Syria has a population ten times the size of Kosovo's in 1999. Because everything in Syria is on a much vaster scale, deciding the outcome by military means could be that much harder. Read more ..


The Battle for Syria

French Military Ready for Syria but Hollande Non-committal

August 29th 2013

French troops Mali

The French military is ready to commit forces to an operation in Syria if President Francois Hollande decides to do so, the defence minister said Thursday. But the chief of state, who met with the head of the Syrian opposition, stopped short of announcing military intervention over a suspected chemical weapons attack.

Hollande offered his political and humanitarian support for the Western-backed Syrian National Coalition, but said the group will only be a viable alternative to Syrian President Bashar Assad if it has military credibility — and if the international community can stop the spiral of violence.

The United States, France and Britain are believed to be preparing possible military action against Assad's regime after an apparent poison gas attack in Syria on Aug. 21. U.N. experts are currently in Syria investigating the attack. Read more ..


The Battle for Syria

America’s Impending Defeat in Syria

August 29th 2013

Barack Obama in Thought

It’s really pretty simple. The American people understandably don’t want to go to war with Syria — not to mention with Syria’s patron, Iran — and especially not for the goal of putting the Muslim Brotherhood and murderous Islamists into power there. Going to war is a serious matter, to say the least. There’s no assurance how long it will take, how many lives it will cost, and what turns it may take. And the Middle East has just had several examples of these wars.

Iraq and Afghanistan cost a lot of money and lives as they extended for a much longer time than had been expected. In addition, they derailed the Bush administration’s electoral fortunes and domestic programs. With the main emphasis of the Obama administration being a fundamental transformation of America, such distractions are not desired. Read more ..


The Battle for Syria

Syria and the Limits of Comparison

August 29th 2013

B-2-Refueling

Because so many war plans simply do not survive the reality of war itself, each war is a unique universe unto its own and thus comparisons with previous wars, while useful, may also prove illusory. One of the many wrong assumptions about the Second Gulf War before it started was that it would somehow be like the First Gulf War, in which the pessimists had been humiliated by the ease of the victory. Indeed, the Second Gulf War unfolded in vastly different ways, this time proving the pessimists right. That is why the recent media refrain comparing a military operation in Syria with the one in Kosovo in 1999 worries me.

There are profound differences. Read more ..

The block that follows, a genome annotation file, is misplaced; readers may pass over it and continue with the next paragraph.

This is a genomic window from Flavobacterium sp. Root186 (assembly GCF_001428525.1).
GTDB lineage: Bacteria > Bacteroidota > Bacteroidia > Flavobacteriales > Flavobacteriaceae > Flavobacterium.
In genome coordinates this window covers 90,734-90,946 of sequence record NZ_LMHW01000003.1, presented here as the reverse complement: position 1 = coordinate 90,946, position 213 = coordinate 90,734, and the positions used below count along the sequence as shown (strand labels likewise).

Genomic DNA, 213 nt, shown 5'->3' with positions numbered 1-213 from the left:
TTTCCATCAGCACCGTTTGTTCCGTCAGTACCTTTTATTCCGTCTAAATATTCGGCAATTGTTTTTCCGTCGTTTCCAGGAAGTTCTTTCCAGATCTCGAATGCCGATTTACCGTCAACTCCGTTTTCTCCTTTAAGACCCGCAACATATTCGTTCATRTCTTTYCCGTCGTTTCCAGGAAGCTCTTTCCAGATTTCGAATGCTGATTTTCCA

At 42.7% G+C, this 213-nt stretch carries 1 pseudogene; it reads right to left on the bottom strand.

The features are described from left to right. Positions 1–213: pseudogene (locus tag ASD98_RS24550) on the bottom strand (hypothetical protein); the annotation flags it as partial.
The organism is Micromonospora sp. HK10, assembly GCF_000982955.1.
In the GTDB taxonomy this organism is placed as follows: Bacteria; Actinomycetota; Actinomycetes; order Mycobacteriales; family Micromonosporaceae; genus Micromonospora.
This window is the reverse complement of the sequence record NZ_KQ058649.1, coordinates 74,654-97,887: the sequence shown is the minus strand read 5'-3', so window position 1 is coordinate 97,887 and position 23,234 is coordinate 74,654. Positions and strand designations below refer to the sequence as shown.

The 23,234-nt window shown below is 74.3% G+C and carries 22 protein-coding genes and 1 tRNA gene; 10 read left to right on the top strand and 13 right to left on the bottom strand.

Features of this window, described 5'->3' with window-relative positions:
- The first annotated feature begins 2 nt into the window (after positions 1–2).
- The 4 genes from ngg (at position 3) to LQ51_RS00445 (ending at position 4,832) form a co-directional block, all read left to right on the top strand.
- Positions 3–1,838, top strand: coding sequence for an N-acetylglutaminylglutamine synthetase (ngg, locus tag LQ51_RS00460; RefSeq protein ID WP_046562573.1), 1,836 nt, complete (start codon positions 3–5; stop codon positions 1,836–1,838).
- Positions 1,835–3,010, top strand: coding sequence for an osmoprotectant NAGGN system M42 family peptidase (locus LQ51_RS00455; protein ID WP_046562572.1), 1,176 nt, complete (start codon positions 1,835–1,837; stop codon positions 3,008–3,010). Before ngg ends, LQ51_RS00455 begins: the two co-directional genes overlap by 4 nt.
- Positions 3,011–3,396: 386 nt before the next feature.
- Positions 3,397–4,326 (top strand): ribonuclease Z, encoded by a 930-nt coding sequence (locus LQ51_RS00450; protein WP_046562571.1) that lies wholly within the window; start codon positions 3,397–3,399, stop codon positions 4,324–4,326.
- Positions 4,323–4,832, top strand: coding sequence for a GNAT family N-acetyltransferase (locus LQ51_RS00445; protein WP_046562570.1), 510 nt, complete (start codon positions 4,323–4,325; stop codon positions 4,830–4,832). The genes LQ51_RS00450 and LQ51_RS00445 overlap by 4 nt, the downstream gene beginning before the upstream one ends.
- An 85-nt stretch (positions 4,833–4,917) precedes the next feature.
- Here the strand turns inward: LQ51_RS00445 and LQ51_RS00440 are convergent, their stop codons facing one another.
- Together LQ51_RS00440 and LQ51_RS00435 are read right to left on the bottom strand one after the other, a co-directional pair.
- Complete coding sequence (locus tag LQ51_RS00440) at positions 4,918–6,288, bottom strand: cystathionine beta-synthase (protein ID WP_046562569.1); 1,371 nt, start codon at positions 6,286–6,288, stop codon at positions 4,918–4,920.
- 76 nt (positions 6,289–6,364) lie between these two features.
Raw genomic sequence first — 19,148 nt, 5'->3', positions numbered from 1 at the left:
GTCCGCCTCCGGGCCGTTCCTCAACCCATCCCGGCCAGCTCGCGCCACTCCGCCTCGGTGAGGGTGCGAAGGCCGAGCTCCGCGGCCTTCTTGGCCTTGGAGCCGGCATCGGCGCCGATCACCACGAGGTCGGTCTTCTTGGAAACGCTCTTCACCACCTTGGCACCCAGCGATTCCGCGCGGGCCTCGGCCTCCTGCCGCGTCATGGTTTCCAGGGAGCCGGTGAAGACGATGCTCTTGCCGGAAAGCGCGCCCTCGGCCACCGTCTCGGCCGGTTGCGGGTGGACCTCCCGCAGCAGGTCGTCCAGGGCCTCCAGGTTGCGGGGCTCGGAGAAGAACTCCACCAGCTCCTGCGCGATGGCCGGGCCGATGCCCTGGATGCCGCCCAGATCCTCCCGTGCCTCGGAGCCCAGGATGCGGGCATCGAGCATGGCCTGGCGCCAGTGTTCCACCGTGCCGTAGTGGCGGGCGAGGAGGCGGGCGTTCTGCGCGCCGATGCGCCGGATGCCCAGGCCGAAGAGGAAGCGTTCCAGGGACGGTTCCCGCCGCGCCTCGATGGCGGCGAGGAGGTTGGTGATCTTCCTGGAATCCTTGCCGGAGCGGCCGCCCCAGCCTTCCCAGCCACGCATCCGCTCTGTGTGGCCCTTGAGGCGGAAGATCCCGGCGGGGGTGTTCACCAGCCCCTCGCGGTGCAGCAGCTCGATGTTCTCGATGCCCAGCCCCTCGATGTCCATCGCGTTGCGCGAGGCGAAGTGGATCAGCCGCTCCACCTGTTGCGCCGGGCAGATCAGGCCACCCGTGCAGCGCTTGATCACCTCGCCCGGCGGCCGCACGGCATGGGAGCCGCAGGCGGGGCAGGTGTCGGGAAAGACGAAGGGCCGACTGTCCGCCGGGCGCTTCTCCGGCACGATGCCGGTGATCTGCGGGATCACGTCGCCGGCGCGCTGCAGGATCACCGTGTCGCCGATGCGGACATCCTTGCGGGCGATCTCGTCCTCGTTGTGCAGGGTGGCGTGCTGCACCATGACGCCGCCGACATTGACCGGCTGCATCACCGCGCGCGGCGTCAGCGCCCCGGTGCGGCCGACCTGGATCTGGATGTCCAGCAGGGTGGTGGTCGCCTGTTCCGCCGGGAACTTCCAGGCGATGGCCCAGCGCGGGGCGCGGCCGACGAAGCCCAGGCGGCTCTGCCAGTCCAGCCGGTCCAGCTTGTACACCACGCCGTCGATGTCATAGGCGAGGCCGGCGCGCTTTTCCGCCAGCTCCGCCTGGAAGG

The Battle for Egypt

The Implications of Obama’s Failure in Egypt

August 29th 2013

Isi Libler

To date, US President Barack Obama’s efforts to appease or engage Islamists have either failed or backfired. US influence in the Mideast is at an all-time low and Islamic fundamentalism continues to gain strength at an alarming pace.

Egypt, which until a year ago was regarded by the US as an ally, is perhaps the most dramatic example of Obama’s complete failure to understand the nature of the region and the steps that must be taken to stabilize it. The current horrors and barbarism in Syria should not divert attention from events in Egypt, the outcome of which is likely to have a major impact on the entire region.

Obama’s first blunder in Egypt was the antagonism he displayed toward President Hosni Mubarak. Immediately following his first election, Obama insisted on inviting members of the outlawed Moslem Brotherhood to his Cairo address. As a result, Mubarak boycotted the event.

Obama displayed the full extent of his contempt for Mubarak when the public riots first erupted against the Egyptian regime when he called on him to step down immediately. This provided an opening to the Islamists and sent shock waves throughout those Arab regimes that regarded themselves as US allies.

While there is no disputing that Mubarak was an odious authoritarian leader, he was considered a moderate within the context of the Arab world, a loyal ally of the US, and a combatant of Islamic terrorism -- facts whose implications Obama either inexplicably failed to grasp or naively chose to ignore.

The Obama administration’s greatest failure with regard to Egypt has been its inexcusable and naive mischaracterization of the Moslem Brotherhood. The Moslem Brotherhood is a fanatical Islamist organization, established in 1928 with the objective of imposing medieval Islamic sharia law throughout the world, employing violence and terror to achieve the goal. The organization was suppressed for most of its 85-year history, and many of its leaders were jailed in Egypt during the Mubarak era. Read more ..


The Race for EVs

EV Fast-charging Stations to Reach 200,000 by 2020

August 29th 2013

Electric car Israel

Fast-charging technologies are driving the growth of the electric vehicle (EV) recharging market, with the cumulative number of stations established worldwide expanding by a factor of more than 100 times from 2012 to 2020, according to a new report from IHS Automotive, part of IHS Inc. Total fast-charging stations for EVs are set to reach 199,000 locations globally in 2020, up from just 1,800 in 2012. The number of these stations, meanwhile, is anticipated to rise more than threefold in 2013 to 5,900 and then nearly triple to 15,200 in 2014. Overall growth will continue at a rapid pace through 2020.